Facts about Halloween and its history you probably never even knew

Halloween treats Halloween history
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It’s fall, y’all! And that means one of your favorite holidays is right around the bend. Halloween is one of the few celebrations people don’t seem to lose their zest for once they grow up.

But the day holds a lot more meaning than candy and funny costume parties — there is a long history behind Halloween, and it pre-dates anything happening in any church. Here are some interesting facts about Halloween you probably didn’t even know.

Facts about Halloween: The day’s origins

Honoring the natural cycle of death and rebirth is as old as time, and the ancient Celts had their own holiday, called Samhain, around November 1 of each year. It took on a whole new meaning when Christianity began taking over pagan culture.

Eventually, All Souls’ Day (also known as All Hallows’ Day or Hallowmas) took over the role Samhain previously filled.

MORE: What is the origin of the first Thanksgiving?

Facts about Halloween: Costumes and trick-or-treating

Your “sexy” Sherlock Holmes costume may be a modern invention, but people have been dressing up and begging door-to-door for centuries. Ancient Roman records show that tribes donned literal animal heads to connect with spirits, which is way creepy.

In Britain and Ireland, people would go “souling” on Hallowmas, where they would knock on doors asking for food in exchange for prayers for the dead. It was also a common custom to dress up — a practice called mumming — and go door to door dancing for food, kinda like that KXVO dancing pumpkin head dude.

Facts about Halloween: Fortune-telling

Bobbing for apples isn’t just a super-messy game meant to ruin your makeup. It actually began as a means of fortune-telling. Superstition had it that the first person to rise from the water with an apple in his or her mouth would be the next to marry.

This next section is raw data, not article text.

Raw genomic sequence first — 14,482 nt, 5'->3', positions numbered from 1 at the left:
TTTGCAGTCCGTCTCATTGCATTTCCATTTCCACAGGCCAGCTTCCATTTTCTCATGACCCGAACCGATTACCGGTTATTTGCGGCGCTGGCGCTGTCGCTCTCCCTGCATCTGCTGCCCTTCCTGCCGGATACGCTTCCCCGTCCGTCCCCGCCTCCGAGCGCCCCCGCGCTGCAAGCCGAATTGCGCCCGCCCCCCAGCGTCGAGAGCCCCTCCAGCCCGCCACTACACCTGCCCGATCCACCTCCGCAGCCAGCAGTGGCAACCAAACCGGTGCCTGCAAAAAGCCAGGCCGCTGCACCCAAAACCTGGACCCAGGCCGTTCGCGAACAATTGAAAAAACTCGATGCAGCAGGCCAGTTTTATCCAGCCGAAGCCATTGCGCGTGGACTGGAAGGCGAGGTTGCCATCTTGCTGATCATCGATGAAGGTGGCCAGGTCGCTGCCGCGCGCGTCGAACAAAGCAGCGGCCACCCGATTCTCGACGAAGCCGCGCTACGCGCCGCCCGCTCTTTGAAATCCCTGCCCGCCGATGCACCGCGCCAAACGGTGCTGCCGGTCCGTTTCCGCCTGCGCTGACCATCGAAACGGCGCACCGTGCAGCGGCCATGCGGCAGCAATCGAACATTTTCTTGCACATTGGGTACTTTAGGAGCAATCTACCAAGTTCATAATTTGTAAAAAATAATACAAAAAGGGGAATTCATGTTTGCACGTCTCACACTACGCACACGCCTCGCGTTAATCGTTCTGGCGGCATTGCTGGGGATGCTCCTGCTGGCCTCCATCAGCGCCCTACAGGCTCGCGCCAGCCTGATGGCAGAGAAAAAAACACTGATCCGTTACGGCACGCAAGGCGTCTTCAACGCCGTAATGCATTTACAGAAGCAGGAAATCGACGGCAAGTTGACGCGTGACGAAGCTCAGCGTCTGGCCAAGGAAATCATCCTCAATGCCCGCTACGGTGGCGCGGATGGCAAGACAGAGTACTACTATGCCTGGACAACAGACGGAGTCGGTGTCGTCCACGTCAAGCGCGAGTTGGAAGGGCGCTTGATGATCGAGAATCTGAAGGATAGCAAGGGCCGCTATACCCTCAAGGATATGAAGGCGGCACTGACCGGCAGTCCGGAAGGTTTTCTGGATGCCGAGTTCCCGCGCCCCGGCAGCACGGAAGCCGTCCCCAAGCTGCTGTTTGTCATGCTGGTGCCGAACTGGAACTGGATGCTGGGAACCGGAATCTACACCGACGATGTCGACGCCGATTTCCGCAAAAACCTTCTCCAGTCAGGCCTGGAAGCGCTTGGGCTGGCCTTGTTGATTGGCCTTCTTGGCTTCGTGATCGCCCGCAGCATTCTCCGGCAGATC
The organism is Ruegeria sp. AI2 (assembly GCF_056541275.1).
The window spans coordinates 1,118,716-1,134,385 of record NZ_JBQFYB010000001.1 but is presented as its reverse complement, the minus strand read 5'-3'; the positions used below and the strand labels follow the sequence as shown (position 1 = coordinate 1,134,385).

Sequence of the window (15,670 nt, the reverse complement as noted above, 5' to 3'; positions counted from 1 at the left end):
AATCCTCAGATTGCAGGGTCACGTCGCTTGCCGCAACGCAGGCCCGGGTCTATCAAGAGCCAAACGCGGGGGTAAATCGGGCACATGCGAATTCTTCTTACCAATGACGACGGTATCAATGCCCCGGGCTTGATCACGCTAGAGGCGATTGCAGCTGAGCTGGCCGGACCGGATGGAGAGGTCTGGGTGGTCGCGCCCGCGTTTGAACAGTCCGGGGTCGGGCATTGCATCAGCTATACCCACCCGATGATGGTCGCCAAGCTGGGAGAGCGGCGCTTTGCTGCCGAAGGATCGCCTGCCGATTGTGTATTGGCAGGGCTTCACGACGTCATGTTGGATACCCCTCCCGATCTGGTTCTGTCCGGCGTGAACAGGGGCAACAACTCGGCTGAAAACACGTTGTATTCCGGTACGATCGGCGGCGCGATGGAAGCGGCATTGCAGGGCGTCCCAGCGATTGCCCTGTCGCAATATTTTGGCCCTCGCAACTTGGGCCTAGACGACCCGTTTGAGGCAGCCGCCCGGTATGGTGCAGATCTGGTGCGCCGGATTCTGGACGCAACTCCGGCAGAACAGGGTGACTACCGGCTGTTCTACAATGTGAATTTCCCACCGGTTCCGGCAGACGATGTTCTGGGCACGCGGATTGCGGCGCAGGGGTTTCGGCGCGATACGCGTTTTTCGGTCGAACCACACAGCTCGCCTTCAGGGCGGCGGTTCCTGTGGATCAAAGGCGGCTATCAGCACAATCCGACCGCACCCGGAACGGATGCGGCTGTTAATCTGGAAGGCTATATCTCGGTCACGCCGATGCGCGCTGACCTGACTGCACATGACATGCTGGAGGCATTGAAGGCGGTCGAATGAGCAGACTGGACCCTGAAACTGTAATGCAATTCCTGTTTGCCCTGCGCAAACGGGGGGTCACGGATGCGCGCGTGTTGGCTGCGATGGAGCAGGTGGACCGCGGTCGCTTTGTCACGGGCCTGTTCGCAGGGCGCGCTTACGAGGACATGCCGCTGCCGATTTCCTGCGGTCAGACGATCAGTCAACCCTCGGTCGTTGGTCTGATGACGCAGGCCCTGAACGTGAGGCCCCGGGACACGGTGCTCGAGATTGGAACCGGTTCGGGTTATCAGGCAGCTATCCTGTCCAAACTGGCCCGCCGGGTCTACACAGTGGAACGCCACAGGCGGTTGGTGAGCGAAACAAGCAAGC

Another legend? On Halloween night, if a young girl peeled an apple in one long strip and threw the peel over her shoulder, then she would be able to see the initial of her future husband’s first name in the shape of the peel on the floor.

MORE: A Halloween history timeline

Facts about Halloween: Jack-o’-lanterns

You know how hard it is to carve a pumpkin into anything remotely resembling a face? Imagine trying to do that to a turnip. You can blame the Irish for this one.

Irish legend has it that there was a drunk farmer who was such a jerk that, when he died, he was turned away from both heaven and hell. (How bad do you have to be to be turned away from hell?)

Forced to wander purgatory for eternity, Jack — that’s the farmer’s name — made a lantern out of a carved turnip and a lump of burning coal to guide his own lost soul. Each year on Halloween, Irish communities would carve their own turnip lanterns to keep demons, ghouls and Jack’s soul away.

Facts about Halloween and the jack-o-lantern
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MORE: The other first Thanksgiving, in 1565

When the Irish began hitting American shores, they brought the tradition with them, discovering that pumpkins were a little more user-friendly.

Día de los Muertos

Closely tied to All Souls’ Day and Halloween is Día de los Muertos, or the Day of the Dead. This three-day Mexican celebration honors lost relatives and ancestors on a day when the veil between the living and the dead is thought to be thinnest. Instead of going door to door asking for candy, sweet treats are left on a family altar for the spirits of children to enjoy (grown-up spirits get shots of mezcal and cigarettes).

The Chinese have a similar festival called Teng Chieh, during which they hang lanterns around the streets to help guide spirits back to their homes, burn incense and leave food and water by the portraits of their ancestors.

Halloween makes your kid act like a jerk

Call it a mob mentality: Studies show that putting a group of kids together in costumes turns them into little criminals. With their identities hidden, they care less about the consequences of their own actions and are more likely to do things as a group that they would not do if they were by themselves. Another study showed that kids wearing a mask took more candy than kids whose faces could be seen.

MORE: Chuseok: The Korean Thanksgiving

Mirror images

First of all, if you are crazy enough to look into a mirror in the dark at midnight on Halloween, you kind of get what you deserve — especially if what you see is the face of your next horror show of a Tinder date. Tradition says that if you do this, you’ll see the face of your future mate. Or a Bloody Mary demon will suck you straight into hell. One of the two.

Do with this Halloween information what you will, but definitely do not break out the Ouija board to ask your local disembodied spirit for any more factoids.

Facts about Halloween - Ouija board
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